When did people first arrive in the Americas, and where did they come from? When I started researching Canadian history for this blog I thought that the answers to those questions were well understood, but also that they didn’t really matter. I was wrong on both counts, and reminded of that fact by a recent controversy involving an unlikely migration theory and its association with an obscure aspect of Wendat history that I’d just read about.
If you want to learn about the very distant past, you have a few different tools at your disposal. Using archaeology, you can dig up objects and make educated guesses about how old they are, and how they are connected to other dug-up objects. Using linguistics, you can get an idea of how languages have morphed and moved through time and space, which can tell you something about how different peoples relate to each other. Genetics can also help indicate which groups of people are more closely related to each other, and oral histories can tell you what a people believe is important to remember about themselves and where they came from. And, when you go back far enough, you’ll also need geology, since even just thousands of years ago, the very shapes of land, water, and ice were different.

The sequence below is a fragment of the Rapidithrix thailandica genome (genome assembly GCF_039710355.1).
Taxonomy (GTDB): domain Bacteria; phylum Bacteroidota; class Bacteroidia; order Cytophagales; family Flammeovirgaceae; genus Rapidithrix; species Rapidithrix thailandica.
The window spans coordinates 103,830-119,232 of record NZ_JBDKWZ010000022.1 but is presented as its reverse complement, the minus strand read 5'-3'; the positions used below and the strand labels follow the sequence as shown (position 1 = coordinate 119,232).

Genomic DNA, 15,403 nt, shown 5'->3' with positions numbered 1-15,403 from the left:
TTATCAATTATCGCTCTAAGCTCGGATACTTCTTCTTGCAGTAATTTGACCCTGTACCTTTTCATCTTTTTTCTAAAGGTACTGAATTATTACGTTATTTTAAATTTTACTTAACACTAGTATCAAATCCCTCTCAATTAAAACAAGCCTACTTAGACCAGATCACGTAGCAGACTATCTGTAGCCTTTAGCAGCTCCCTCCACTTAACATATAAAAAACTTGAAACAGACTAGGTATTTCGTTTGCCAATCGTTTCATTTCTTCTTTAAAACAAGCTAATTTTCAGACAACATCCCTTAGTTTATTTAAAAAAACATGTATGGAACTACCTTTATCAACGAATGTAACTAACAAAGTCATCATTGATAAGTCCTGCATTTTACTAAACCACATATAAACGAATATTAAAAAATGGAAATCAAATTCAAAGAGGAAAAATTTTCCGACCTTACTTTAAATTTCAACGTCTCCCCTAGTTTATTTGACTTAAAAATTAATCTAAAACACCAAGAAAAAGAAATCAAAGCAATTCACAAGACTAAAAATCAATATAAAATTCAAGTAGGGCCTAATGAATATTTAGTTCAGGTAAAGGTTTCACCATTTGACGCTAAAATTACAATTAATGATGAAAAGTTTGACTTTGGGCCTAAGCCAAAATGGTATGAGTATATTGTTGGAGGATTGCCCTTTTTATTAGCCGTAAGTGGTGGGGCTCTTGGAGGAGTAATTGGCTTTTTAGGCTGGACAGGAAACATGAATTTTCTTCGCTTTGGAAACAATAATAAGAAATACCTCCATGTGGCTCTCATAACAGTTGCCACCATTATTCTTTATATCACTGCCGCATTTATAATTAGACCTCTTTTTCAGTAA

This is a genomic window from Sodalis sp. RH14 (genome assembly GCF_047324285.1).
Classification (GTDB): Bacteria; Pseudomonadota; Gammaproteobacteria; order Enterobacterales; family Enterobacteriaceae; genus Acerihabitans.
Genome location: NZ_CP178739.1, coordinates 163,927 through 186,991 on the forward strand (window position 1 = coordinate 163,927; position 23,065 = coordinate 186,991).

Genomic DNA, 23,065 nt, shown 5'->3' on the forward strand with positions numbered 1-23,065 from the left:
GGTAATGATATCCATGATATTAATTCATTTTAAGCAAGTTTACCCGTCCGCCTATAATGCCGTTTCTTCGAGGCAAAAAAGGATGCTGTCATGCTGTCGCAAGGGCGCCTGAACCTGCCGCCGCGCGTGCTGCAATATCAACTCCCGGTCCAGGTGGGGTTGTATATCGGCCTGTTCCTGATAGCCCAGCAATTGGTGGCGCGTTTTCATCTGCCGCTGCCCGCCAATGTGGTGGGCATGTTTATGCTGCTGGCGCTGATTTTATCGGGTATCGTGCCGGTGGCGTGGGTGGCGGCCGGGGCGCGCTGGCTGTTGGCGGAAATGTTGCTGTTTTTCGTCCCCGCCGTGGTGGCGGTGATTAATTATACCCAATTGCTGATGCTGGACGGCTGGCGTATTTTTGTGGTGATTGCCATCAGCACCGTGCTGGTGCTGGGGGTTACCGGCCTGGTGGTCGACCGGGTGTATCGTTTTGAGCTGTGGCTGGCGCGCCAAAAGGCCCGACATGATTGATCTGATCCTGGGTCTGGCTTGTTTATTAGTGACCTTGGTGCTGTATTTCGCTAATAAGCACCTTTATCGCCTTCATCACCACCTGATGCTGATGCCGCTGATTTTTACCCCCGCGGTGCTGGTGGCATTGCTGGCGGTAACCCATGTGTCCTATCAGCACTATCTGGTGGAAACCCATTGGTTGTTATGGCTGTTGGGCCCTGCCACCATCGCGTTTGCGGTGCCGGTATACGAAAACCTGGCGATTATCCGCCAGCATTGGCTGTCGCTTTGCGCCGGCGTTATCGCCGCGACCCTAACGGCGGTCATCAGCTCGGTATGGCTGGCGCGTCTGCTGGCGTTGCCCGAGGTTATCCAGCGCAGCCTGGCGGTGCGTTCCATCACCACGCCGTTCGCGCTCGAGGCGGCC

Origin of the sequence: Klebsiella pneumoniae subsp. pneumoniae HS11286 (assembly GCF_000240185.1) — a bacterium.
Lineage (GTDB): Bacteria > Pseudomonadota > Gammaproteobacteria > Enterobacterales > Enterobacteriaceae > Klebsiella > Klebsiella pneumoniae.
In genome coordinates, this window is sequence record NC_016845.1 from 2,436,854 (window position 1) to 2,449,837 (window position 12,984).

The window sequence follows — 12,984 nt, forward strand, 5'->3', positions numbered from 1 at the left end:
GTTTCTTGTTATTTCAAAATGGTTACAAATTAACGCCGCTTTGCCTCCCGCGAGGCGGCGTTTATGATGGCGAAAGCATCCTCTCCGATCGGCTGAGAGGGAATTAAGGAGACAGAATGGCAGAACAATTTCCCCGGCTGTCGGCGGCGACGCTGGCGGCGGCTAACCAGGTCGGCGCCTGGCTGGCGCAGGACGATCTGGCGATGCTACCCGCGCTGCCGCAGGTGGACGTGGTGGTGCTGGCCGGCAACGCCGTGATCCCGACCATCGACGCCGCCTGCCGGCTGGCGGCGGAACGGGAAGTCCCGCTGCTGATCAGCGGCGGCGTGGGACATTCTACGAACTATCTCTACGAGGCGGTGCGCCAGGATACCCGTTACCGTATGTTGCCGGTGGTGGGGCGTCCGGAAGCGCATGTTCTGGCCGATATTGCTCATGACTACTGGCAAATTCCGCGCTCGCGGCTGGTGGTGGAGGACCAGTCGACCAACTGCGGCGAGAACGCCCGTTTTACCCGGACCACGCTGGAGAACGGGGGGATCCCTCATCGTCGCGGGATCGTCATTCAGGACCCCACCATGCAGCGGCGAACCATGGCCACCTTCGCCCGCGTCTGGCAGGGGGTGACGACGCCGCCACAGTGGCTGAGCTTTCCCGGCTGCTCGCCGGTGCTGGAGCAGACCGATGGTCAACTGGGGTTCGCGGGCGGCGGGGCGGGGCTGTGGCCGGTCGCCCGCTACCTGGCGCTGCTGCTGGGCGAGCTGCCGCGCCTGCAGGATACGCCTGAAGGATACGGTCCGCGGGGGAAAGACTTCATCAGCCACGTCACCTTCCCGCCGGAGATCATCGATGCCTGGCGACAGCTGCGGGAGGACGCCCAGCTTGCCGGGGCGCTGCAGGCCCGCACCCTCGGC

If you want a high degree of confidence and precision for questions like “when did people first get here” and “where did they come from,” all of these tools are imperfect and inadequate. Archaeologists deal with materials that are often mixed up and badly decomposed. Some items, like stone, can’t easily be dated, so archaeologists instead date the organic matter they find nearby. But determining that the organic matter is indeed the same age as the stone is sometimes imprecise, as are other techniques like using burial depth as a proxy for time. Clues can also be misleading: sometimes charcoal indicates the presence of a hearth, and sometimes charcoal is just charcoal.